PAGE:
|Born||January 3, 1974|
|1996||Texas Terror (AFL)|
|1997||Florida Bobcats (AFL)|
|Coaching career (HC unless noted)|
|1996-1997||Amsterdam Admirals (offensive assistant)|
|1998||New York CityHawks (OC/QB)|
|1999||Nashville Kats (ST)|
|2000||Tennessee Valley Vipers|
|2001||Los Angeles Xtreme (QB)|
|2002||Dallas Desperados (OC)|
|2003||Detroit Fury (OC)|
|Head coaching record|
Luginbill was the starting quarterback for three colleges over his four-year career. He had varying degrees of success ranging from a national championship to a one-win season. He played football for Palomar College (Juco) from 1992–1993, where he amassed 21 wins. In 1993, he led Palomar to the National Junior College championship and a perfect 11–0 record, and was named a first-team All-American by the Junior College Athletic Bureau. Luginbill also set the all-time national junior college record for passing while playing for Palomar Junior College, becoming the most highly recruited junior college player in the nation. He still owns numerous team records at Palomar (as of January 26, 2010).
He then transferred to Georgia Tech and won the starting quarterback position in 1994 from Donnie Davis, who had started all eleven games the previous year. In 1994, despite Luginbill turning in performances that would earn him ACC Rookie of the Year honors, the Jackets, purportedly embroiled in controversy over the decision to demote Davis and start Luginbill, would manage to only defeat Division I-AA Western Carolina going 1–10 on the season. With the departure of Bill Lewis and instatement of George O'Leary as the head coach at Georgia Tech, a change in offensive scheme would prompt Luginbill to consider another transfer. Luginbill transferred and played his final year at Eastern Kentucky in 1995.
Luginbill's short playing career lead him into coaching in four professional football leagues—the XFL, NFL Europe, the Arena Football League, and af2. Luginbill's first coaching job was as a player personnel/coaching assistant with his father for the Amsterdam Admirals in 1996 and 1997. He then joined the AFL's New York CityHawks in 1998 as QB coach and offensive coordinator. Luginbill's first head coaching job was for af2's Tennessee Valley Vipers in 2000 where he was a 25-year-old head coach that lead his team to the ArenaCup championship in their inaugural season.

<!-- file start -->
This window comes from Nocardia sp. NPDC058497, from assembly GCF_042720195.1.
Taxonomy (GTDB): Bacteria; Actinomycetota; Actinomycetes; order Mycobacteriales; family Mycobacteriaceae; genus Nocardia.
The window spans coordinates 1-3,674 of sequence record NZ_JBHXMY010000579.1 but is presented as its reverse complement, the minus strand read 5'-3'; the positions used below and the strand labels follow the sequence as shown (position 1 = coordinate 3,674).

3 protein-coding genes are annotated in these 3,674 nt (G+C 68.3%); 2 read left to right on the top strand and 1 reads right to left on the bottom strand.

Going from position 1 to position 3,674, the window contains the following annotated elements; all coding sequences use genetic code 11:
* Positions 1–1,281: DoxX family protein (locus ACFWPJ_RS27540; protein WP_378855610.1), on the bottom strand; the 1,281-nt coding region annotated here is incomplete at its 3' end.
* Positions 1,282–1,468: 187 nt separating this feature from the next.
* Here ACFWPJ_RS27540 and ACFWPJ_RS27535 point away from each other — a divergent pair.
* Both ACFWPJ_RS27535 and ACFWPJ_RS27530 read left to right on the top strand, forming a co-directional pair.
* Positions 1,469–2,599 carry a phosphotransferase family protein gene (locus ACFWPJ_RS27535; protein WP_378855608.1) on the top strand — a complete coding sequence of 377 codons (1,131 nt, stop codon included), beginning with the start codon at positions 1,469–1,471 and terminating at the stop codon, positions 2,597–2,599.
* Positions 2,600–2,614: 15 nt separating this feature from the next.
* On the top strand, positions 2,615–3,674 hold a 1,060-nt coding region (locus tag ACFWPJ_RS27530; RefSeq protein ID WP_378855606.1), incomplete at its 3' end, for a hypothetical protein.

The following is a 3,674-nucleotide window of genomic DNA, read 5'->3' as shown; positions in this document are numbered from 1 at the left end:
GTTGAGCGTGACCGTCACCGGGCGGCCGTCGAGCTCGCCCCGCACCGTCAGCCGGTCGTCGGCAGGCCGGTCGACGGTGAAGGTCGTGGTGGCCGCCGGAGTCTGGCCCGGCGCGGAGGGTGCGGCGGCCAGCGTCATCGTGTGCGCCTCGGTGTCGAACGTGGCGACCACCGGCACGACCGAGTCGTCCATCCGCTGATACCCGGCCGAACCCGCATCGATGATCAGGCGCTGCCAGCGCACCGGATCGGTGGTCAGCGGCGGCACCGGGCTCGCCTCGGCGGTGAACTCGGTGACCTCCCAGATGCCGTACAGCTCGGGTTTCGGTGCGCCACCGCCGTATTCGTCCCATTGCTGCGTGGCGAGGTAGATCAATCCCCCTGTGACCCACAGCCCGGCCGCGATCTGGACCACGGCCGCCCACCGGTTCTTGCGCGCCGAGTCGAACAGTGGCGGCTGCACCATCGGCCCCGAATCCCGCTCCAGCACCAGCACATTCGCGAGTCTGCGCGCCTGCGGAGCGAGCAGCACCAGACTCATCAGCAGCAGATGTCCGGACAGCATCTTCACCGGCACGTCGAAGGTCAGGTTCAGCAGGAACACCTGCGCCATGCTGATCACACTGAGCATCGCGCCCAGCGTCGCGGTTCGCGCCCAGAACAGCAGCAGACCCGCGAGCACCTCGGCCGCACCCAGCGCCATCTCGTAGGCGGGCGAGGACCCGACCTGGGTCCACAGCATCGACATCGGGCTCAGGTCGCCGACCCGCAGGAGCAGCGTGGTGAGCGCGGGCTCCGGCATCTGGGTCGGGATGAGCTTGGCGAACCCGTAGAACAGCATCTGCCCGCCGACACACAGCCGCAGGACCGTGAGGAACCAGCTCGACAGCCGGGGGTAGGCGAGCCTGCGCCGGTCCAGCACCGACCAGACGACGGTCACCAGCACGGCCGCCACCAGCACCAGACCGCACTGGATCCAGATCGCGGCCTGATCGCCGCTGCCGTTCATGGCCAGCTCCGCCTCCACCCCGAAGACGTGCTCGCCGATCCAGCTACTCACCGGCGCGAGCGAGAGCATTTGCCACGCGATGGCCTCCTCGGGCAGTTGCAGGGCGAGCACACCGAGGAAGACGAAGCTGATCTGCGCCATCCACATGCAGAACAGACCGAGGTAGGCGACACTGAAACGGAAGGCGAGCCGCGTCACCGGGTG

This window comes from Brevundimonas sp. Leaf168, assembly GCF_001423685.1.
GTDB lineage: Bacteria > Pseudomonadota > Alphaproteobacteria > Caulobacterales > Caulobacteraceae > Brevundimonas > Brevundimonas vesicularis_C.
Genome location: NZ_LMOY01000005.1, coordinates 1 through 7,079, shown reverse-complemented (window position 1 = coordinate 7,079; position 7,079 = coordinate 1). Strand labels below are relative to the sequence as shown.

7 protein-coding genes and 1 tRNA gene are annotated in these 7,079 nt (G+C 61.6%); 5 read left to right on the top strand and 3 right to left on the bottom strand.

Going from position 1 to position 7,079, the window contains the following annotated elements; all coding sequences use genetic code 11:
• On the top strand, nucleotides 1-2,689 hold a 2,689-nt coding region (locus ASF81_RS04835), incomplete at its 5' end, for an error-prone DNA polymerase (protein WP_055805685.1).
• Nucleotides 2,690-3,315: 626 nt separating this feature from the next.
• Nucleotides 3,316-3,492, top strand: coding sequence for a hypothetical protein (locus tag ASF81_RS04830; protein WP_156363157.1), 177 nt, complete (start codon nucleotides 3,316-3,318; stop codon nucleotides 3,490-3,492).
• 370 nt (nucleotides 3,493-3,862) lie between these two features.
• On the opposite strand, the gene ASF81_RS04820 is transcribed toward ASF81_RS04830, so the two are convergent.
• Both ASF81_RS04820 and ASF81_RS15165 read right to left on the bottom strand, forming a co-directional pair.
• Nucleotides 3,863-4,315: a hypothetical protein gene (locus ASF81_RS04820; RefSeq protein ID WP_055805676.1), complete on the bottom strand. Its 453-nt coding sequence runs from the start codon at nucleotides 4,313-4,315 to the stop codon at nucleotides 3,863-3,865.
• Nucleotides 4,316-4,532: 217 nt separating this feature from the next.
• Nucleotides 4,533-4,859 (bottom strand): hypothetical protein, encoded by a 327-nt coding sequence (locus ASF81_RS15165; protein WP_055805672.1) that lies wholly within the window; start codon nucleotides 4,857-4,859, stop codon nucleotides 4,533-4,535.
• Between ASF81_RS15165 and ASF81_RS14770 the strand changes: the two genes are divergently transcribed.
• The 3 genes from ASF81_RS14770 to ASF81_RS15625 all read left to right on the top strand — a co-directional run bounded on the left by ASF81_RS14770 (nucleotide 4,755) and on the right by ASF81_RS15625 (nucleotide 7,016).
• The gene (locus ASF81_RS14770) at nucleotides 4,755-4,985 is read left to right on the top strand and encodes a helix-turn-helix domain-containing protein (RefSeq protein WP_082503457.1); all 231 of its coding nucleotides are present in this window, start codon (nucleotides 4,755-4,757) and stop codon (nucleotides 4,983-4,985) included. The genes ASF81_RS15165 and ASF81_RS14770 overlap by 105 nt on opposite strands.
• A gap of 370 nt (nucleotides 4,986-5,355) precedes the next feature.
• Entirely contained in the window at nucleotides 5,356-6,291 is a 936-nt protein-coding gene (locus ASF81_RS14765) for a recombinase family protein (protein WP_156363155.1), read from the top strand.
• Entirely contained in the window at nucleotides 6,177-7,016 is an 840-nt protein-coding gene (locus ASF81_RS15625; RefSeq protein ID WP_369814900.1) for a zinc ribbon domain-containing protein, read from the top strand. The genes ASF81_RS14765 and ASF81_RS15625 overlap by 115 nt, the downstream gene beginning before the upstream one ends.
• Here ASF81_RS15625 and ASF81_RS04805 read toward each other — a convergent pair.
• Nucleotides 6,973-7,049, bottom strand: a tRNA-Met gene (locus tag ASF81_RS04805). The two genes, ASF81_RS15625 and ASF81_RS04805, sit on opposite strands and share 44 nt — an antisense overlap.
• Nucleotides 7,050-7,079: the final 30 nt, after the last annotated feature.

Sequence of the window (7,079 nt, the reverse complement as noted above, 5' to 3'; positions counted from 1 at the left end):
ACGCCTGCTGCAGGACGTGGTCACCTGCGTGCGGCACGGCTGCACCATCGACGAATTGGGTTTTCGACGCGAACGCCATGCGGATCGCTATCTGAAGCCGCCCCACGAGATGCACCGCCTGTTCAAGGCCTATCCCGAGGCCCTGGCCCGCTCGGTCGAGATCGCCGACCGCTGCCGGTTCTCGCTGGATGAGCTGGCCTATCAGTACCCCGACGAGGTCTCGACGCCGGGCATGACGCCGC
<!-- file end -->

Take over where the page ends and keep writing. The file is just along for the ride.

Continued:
When the XFL was formed in 2001, Luginbill again went to work with his father as assistant for the league champion Los Angeles Xtreme. He was the QB coach for league MVP Tommy Maddox prior to Maddox moving back into the National Football League. Luginbill then moved on to the NFL with the Dallas Cowboys and then the AFL's Dallas Desperados as the offensive coordinator and player personnel director. He then got a new head coaching job with the Detroit Fury in 2002 before the franchise folded in 2004. He would finish the season with the Fury before moving on to work for Scouts Inc. as an NFL personnel evaluator which has led to his current role as National Recruiting Director for ESPN's college football recruiting service Scouts Inc.
- "August 29, 1994". Wc.arizona.edu. August 29, 1994. Retrieved October 18, 2011.[permanent dead link]
- "Tom Luginbill | ESPN MediaZone". Espnmediazone3.com. November 12, 2009. Archived from the original on September 7, 2010. Retrieved October 18, 2011.
- "Palomar College FOOTBALL Stats". Palomar.edu. Archived from the original on September 27, 2011. Retrieved October 18, 2011.
- Mark Bradley (May 15, 2009). "Former Tech QB Donnie Davis is finishing what he started | Mark Bradley". Blogs.ajc.com. Archived from the original on March 8, 2012. Retrieved October 18, 2011.
- Chip Towers (October 15, 2009). "Former GT player Luginbill takes winding road to ESPN | AJC College Sports Recruiting". Blogs.ajc.com. Archived from the original on March 8, 2012. Retrieved October 18, 2011.
- "The NCAA would be wise to stand by its principles | Sporting News, The". Find Articles. May 8, 1995. Retrieved October 18, 2011.